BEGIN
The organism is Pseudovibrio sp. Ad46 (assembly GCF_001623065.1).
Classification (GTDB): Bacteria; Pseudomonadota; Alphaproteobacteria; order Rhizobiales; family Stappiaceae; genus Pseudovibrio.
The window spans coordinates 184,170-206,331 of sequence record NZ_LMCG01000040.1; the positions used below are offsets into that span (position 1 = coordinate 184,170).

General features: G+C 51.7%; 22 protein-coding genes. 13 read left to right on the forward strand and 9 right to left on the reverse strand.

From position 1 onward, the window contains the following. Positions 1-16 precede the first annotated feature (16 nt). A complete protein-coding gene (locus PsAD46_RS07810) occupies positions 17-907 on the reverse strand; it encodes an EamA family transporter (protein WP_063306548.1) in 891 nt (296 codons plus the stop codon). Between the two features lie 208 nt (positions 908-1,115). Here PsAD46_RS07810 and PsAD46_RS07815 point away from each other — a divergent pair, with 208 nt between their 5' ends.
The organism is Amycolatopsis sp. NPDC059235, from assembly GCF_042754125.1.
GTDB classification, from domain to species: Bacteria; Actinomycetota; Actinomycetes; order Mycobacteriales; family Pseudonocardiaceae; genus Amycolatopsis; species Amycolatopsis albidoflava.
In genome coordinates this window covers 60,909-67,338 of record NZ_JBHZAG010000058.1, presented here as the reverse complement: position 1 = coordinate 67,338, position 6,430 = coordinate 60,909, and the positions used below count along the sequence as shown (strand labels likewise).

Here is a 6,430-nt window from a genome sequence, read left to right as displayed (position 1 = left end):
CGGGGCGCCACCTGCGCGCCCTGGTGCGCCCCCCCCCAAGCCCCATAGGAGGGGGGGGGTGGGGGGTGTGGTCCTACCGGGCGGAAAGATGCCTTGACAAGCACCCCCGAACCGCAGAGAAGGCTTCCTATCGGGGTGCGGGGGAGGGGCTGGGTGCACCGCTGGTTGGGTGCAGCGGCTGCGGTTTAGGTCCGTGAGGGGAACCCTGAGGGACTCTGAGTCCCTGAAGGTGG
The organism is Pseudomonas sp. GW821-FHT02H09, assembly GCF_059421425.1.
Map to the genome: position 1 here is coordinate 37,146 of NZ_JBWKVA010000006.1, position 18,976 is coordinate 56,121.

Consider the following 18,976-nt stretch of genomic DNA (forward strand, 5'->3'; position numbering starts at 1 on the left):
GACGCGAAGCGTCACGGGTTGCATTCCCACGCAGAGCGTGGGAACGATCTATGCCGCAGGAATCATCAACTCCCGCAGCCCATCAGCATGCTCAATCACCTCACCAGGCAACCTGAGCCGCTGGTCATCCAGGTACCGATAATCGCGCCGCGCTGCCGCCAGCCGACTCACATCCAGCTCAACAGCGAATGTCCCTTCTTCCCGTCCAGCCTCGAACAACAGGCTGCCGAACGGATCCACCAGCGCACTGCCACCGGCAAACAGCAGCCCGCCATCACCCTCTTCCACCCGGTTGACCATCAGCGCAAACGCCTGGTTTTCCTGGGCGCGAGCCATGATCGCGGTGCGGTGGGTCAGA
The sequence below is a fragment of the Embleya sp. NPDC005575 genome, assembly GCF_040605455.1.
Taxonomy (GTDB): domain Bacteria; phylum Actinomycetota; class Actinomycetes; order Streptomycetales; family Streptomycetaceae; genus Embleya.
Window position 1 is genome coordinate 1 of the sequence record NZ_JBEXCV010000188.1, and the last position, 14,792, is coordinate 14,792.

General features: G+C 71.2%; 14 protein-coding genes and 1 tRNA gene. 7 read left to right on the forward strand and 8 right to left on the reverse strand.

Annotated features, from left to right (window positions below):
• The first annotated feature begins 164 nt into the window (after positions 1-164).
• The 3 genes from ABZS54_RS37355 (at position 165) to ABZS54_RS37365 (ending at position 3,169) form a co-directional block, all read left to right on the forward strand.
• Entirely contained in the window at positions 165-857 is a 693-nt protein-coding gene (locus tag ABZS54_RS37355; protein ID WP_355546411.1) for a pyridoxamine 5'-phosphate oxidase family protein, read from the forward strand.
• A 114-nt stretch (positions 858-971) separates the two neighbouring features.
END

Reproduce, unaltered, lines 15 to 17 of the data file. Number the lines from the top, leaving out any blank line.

The sequence below is a fragment of the Embleya sp. NPDC005575 genome, assembly GCF_040605455.1.
Taxonomy (GTDB): domain Bacteria; phylum Actinomycetota; class Actinomycetes; order Streptomycetales; family Streptomycetaceae; genus Embleya.
Window position 1 is genome coordinate 1 of the sequence record NZ_JBEXCV010000188.1, and the last position, 14,792, is coordinate 14,792.